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What is Tramadol?
Tramadol is a type of prescription-only opiate pain killer designed to treat moderate and severe pain. It can also be known by the brand names Ultram ™ and ConZipTM. Although its chemical makeup has caused some question over the years about whether or not it is a true opiate, the drug is a schedule IV controlled substance and has a high risk of addiction. Technically speaking, tramadol is an opiate agonist and it affects the brain and central nervous system to interfere with the way the body perceives pain.
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What Are The Effects of Tramadol?
Tramadol affects the brain and central nervous system. Tramadol attaches to certain receptors in the brain, and this helps the central nervous system block the sensation of pain. As with almost any prescription drug on the market, tramadol can cause side effects. Some of the more common side effects include drowsiness, dizziness, itching, nausea, headache, and constipation. Because of the opiate content of the medication, tramadol comes with a high risk of abuse, misuse, and addiction. Patients should be carefully screened and warned of the dangers that come with being introduced to a substance with a high potential for abuse. The effects of tramadol can be changed or intensified if the patient drinks alcohol or takes other opiate drugs, benzodiazepines, or certain antihistamines at the same time as tramadol. Tramadol abuse can allow the user to potentially feel a sense of euphoria, also known as “getting high”. When the body breaks down tramadol, it acts on the body in the same manner as other more powerful opiates, which is why it has a high potential for abuse.
Is Tramadol Addictive?
Tramadol addiction is a real and very serious consequence of using this drug. The prescription will be accompanied by documentation warning the user of the risk of addiction, abuse, and misuse. People who seek out the drug “on the street” or use it recreationally when it is not prescribed to them may not know or have access to this information. Therefore, the risk of addiction in these type of users is as high or higher than for those who are prescribed the drug and take it as directed. Patients who are prescribed tramadol for long periods of time or higher doses are at the biggest risk of becoming addicted or abusing tramadol. This is because long term use often causes physical addiction even when this is not intended. So, both groups of people are at risk first for tramadol abuse. Signs of tramadol abuse include:
• Taking doses more frequently or in larger amounts than prescribed
• Mixing the medication with other medications
• Feeling the urge to use the medication to ease stress or to feel “normal”
Tramadol is addictive because it attaches to the same receptors in the brain as fully opiate substances. Users who become addicted run the risk of switching to a more powerful drug like OxyContin, Percocet, or even heroin to chase the high feeling. Tramadol can be considered a “gateway” drug in the family of opiate medication and substances.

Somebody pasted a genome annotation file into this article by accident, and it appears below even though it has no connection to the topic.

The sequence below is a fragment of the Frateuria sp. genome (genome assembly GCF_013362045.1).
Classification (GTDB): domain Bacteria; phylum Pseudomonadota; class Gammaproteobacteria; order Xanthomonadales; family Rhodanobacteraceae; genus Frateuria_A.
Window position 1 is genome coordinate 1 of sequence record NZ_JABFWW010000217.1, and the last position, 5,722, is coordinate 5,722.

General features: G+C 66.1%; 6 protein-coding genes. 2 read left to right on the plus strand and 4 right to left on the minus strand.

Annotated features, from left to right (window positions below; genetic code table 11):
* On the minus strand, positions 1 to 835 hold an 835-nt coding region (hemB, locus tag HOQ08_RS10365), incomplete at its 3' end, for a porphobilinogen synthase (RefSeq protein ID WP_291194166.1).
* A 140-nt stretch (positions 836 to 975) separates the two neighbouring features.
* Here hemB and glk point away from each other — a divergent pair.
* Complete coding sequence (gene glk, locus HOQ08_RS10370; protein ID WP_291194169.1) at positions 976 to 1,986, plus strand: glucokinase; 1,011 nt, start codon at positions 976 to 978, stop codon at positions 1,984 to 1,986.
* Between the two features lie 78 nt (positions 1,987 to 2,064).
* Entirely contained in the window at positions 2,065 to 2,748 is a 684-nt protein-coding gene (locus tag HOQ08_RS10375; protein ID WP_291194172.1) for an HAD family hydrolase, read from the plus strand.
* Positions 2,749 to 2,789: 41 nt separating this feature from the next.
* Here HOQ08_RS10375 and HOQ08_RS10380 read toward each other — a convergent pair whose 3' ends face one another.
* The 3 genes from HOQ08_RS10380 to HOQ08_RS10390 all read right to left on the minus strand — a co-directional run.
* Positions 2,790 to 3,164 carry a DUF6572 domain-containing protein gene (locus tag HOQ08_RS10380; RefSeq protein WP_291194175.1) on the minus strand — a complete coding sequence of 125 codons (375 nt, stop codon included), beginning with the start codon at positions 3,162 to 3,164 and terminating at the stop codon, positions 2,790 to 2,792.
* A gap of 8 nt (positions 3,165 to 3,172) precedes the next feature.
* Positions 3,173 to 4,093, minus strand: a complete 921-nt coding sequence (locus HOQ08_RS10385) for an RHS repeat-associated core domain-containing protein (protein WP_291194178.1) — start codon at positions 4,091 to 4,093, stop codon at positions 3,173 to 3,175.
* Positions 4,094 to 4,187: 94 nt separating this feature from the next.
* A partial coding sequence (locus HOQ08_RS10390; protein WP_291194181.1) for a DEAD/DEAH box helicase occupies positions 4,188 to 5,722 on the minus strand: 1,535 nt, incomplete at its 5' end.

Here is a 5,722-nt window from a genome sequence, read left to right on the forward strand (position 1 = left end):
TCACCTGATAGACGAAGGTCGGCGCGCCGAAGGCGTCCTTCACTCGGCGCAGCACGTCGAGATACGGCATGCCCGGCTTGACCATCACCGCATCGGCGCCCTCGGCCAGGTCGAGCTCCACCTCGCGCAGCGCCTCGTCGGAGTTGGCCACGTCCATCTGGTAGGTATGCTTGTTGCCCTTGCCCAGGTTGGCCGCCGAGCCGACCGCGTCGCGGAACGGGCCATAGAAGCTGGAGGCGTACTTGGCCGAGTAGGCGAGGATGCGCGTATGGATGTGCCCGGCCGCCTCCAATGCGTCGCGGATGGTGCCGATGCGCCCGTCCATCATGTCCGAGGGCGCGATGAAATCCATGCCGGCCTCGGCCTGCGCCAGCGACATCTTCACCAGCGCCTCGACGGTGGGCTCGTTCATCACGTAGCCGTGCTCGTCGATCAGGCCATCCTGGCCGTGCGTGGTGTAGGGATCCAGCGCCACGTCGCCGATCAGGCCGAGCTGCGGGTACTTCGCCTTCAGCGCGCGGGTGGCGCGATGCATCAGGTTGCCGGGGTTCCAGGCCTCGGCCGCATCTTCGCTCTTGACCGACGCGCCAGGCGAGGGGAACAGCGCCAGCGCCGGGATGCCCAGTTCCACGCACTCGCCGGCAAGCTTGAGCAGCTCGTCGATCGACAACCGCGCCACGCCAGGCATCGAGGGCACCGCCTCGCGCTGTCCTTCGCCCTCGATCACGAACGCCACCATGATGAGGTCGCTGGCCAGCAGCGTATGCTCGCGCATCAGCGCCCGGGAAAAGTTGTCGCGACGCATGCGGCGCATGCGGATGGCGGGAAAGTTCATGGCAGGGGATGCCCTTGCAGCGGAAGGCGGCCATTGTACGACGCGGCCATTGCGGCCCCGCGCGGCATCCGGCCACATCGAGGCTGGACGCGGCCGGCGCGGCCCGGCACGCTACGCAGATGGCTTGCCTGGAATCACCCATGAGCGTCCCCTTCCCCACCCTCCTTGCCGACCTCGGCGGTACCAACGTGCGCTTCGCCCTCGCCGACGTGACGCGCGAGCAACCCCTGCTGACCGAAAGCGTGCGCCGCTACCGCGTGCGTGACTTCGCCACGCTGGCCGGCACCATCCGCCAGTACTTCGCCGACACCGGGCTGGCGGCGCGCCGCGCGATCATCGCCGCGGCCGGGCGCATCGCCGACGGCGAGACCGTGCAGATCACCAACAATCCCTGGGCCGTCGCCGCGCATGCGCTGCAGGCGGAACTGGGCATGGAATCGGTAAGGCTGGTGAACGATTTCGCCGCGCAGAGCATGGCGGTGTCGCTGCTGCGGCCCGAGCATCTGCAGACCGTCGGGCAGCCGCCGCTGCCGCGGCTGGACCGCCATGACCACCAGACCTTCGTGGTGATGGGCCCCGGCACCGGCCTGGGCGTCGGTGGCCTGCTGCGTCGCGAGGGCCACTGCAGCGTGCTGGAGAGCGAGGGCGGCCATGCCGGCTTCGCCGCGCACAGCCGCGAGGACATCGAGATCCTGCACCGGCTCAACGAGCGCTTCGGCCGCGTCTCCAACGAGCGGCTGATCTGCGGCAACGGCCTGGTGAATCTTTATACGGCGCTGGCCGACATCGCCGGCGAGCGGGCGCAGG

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How Addictive is Tramadol?
Tramadol abuse is serious and can quickly lead to tramadol addiction. Opiate drugs like tramadol have the potential to be extremely addictive. Patients that ultimately suffer from tramadol addiction may experience difficulty when trying to stop taking the medication suddenly. Stopping suddenly after using tramadol for a long period of time can cause a person to go into withdrawals. If you or someone you know is trying to stop taking tramadol and cannot seem to cut down, please seek professional help. Some signs of tramadol addiction are:
• Needing to take higher doses of the medication to feel the same effects
• Intentionally taking too much in order to “feel high”
• Crushing the pills to snort or inject them
• “Doctor shopping” to get additional prescriptions of tramadol or other opiate medications
• Going into withdrawal when the medication runs out or doses are missed – symptoms include sweating, tremors, anxiety, nausea, and generalized pain
Tramadol addiction is life-threatening. Overdosing on an opiate drug suppresses the central nervous system and slows breathing rates dangerously low. Patients have fatally overdosed on tramadol because of the serious effect on breathing.
It is possible to become addicted to tramadol or have fatal side effects even when using the medication exactly as prescribed. If prescribed the medication for a long period of time, the body can become physically addicted. When physical addiction occurs, the body has learned to rely on the substance to function “normally”. The person in this situation may not feel the psychological effects of tramadol addiction, however when they attempt to stop taking the medication without tapering down, may feel the physical symptoms of withdrawal. If you or a loved one identifies with the signs of tramadol addiction listed above, it may be time to seek out professional help.
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